Take for example footnote 78 from chapter 15, India After Gandhi (pg. 815), “In his memoirs, (B N) Kaul argues that Se La was a well positioned and well fortified garrison that could have held out for a week or more; he blames its fall and the flight of troops on the failure of nerve of the man in charge, Maj Gen A S Pathania.” In his choice of words, the lieutenant-general preferred “failure of nerve” rather than, let's say, love and respect for life, or valuing life, or something such. For the military, and the state that seeks refuge in it's force, acquiring arms, displaying them, keeping territory, spreading jingoism, such aims are of worth; concerns of civilians in conflict-wrought areas, individually made decisions of those on the battle-field, non-militaristic approaches to peace, such things are not really of much importance to think about. Moreover, the military could hardly be expected to diagnose the cause of conflict in anything but brute-confrontation, so that even its solutions reflect the same. The case for beneficent militarism is well in place, considering peace keeping missions like the ones during LTTE-Sri Lankan state conflict, Rwanda, Serbia and Bosnia, etc. Or at least the rationale of them. Two issues come to mind: in places that have little media attention, or when such arrangements are made possible, the military is known to indulge in excesses. It is worthy to note Jagmohan's excuses to initiate draconian measures by the Indian Army in Kashmir, citing complete deterioration of law and order, and prevalence of bloodshed (pg. 21, “Everyone Lives In Fear: Patterns Of Impunity In Jammu And Kashmir”, HRW, 2006). Even when the rationale is held sacred, beneficent militarism does little to mitigate the harms of general militaristic doctrine. In fact, never has beneficently motivated military force been used in the first place; the purpose of arms was always to secure gains than to prevent trouble. The argument for beneficent militarism, like beneficent dictatorship, arises as a defense of militarism after its flaws have been pointed out.
It is worthy to direct attention to a few important trends pertaining to the military in its present state. Note, for example, how formidable a class has the military become, not only in national politics, but in the very fabric of society: reservations in education, housing, recreation (these at the expense of taxes), informal sector. Also note cases like the Pune Land Scam and Mumbai Adarsh Society scam, and such others, wherein military men have found to abuse position to gain wrongful ends. One can't help, as always, but wonder, if this is only the tip of the iceberg. Also note that such privileges are reserved only for the upper echelons of the military. This is perhaps also because a military job, at least for a subaltern, does not resemble anything like a standard service: no fixed timings, no well-defined working conditions, no unionization (to think of it, now even other non-military jobs have started to resemble these). Traditional political theory, as far as balance of power is concerned, fails to grasp the autonomy of a military; so that we diagnose a military as a tumour in a nation-state wherein it is seen to exert undue influence, and as a unit leashed to the executive or legislature in states in which it seems sedentary. However, in all societies, it possesses the capability to become autonomous if not appeased. Further, consider the pomp with which one shows one's military technology during national events; accepting that arms may be necessary for territorial defense (as defined, importantly, by political bigwigs, not people), is it any help to display them, just so that another state may take cue and put more economic fuel in procuring ordnance? Which means that even during peace-time, we were busy preparing for a war that would mean increased annihilation. With every Republic Day, we diminish our chances at survival by big measures by showing pride in gadgets meant to destroy.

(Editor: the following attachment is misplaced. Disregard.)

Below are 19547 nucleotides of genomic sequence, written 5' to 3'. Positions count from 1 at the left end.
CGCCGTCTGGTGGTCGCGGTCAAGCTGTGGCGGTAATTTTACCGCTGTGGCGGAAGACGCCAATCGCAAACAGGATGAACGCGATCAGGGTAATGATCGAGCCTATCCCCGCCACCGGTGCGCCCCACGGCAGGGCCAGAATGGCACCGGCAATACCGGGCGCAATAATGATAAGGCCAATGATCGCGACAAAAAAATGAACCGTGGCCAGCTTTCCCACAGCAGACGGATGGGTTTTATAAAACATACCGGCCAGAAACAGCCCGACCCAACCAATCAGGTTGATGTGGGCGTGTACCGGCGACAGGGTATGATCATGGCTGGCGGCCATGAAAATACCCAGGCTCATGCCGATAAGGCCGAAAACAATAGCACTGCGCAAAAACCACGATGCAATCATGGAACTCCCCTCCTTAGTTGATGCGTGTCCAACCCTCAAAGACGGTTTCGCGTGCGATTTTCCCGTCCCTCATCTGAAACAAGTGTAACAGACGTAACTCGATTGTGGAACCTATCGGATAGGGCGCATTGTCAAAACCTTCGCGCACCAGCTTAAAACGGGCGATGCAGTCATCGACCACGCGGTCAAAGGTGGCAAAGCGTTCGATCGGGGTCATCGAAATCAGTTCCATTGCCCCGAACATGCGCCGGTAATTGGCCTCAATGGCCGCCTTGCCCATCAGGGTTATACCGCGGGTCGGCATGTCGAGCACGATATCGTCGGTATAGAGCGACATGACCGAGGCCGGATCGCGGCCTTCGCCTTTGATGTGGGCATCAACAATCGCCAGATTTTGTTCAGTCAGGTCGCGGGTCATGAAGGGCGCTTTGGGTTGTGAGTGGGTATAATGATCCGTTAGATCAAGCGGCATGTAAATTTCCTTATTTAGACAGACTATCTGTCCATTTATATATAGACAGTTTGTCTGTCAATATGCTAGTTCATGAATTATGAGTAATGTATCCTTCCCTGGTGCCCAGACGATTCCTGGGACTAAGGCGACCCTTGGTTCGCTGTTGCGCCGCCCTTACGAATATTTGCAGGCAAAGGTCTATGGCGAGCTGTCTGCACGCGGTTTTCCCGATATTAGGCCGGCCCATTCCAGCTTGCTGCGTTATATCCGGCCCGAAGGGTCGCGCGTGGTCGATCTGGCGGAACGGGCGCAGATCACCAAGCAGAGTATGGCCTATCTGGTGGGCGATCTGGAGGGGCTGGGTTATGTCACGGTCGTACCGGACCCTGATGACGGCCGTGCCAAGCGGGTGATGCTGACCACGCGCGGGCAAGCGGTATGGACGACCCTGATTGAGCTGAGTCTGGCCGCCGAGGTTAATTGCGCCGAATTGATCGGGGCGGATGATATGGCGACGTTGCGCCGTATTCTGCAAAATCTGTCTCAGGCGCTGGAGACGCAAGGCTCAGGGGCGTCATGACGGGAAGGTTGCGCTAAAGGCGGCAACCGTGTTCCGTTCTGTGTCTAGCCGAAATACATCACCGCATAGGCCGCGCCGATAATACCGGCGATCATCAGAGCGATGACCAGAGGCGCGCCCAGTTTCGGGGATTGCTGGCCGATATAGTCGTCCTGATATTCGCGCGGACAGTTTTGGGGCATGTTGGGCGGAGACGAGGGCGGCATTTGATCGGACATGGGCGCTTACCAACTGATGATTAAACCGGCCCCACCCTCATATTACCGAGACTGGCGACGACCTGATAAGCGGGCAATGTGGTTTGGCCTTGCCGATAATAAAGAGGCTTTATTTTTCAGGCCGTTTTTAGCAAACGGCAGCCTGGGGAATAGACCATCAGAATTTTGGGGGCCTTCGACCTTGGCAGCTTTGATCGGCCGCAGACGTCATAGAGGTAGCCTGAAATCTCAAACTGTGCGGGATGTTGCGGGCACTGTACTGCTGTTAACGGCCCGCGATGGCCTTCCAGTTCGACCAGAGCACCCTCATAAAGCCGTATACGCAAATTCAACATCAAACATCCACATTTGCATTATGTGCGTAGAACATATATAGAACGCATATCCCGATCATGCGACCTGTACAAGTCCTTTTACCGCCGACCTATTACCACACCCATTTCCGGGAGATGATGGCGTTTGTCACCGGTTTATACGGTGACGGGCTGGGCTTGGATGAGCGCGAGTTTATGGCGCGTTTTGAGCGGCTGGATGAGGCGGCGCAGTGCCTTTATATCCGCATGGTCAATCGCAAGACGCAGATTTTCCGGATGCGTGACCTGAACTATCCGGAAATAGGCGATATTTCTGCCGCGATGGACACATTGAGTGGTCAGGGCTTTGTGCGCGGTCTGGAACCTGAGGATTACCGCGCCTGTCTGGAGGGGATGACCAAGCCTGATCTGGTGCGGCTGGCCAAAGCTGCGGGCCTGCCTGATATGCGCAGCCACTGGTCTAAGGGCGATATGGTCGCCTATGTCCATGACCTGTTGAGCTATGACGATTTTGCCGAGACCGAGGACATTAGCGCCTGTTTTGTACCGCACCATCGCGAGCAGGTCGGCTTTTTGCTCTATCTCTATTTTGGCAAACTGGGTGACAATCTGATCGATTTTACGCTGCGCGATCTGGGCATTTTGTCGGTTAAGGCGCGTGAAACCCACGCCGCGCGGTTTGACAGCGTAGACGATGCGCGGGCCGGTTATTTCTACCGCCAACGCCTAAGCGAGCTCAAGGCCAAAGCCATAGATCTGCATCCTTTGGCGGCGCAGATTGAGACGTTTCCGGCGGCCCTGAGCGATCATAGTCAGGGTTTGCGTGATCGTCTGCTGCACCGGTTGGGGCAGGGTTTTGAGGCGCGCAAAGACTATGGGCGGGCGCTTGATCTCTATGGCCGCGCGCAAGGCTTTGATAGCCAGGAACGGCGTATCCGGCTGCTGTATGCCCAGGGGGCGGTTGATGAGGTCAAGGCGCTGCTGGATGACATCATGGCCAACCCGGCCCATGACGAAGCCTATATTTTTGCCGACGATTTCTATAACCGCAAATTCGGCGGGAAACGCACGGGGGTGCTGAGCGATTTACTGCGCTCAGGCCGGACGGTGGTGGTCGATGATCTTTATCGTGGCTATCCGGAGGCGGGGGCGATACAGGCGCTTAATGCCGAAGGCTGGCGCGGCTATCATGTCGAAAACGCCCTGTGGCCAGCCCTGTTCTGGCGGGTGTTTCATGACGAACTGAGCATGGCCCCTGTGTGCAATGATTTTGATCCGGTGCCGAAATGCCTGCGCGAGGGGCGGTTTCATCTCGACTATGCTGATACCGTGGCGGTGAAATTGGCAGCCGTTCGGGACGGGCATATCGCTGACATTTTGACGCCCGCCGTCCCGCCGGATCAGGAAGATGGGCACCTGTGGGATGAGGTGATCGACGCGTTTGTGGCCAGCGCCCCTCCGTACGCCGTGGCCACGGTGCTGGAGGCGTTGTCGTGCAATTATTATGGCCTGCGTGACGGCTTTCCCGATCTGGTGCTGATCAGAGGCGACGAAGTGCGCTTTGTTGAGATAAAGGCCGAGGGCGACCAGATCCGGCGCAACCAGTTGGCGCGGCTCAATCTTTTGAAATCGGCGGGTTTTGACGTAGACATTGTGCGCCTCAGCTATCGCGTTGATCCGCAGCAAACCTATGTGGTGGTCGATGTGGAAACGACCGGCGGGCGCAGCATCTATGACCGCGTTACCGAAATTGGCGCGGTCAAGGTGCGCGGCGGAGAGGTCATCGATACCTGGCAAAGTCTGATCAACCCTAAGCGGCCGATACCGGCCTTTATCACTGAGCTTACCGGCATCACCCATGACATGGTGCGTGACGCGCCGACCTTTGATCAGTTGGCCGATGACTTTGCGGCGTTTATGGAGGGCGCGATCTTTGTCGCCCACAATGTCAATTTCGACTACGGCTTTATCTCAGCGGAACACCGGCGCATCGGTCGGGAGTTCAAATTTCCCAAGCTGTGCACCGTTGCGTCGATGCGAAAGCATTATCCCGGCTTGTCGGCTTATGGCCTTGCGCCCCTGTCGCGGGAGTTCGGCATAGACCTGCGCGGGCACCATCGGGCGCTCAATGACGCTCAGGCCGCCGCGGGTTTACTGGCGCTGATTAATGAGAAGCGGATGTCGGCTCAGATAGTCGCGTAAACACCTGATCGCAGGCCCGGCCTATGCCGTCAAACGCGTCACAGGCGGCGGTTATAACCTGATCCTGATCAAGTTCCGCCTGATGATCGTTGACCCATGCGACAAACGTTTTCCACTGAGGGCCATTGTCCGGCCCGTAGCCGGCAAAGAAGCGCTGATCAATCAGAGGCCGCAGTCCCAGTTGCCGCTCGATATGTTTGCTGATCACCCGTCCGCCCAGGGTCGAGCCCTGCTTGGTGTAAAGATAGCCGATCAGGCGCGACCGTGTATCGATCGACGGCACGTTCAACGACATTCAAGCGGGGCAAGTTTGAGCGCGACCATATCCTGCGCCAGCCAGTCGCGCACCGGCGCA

Real solutions to peace do not lie is the hope that we would exterminate the enemy and prevail when time comes. The fault lies not in beefing up defense, but in ensuring that conditions that cause conflict are confronted non-militarily, on a plane of reason and negotiation. This cannot come to be in a society in which most people are not allowed to speak for themselves. And military history doesn't seem to add to any intelligence upon these matters. I remember stories my grandma told me about the '65 war, how rumours would spread like wild-fire, how homes would have to be made bunkers lest bombs be dropped, how rationing of resources underwent radical change, how people's words and the manner in which these were spoken transformed. Not much military detail or accuracy of events or of strategy; but arguably more consequential knowledge for evaluation and shaping of society.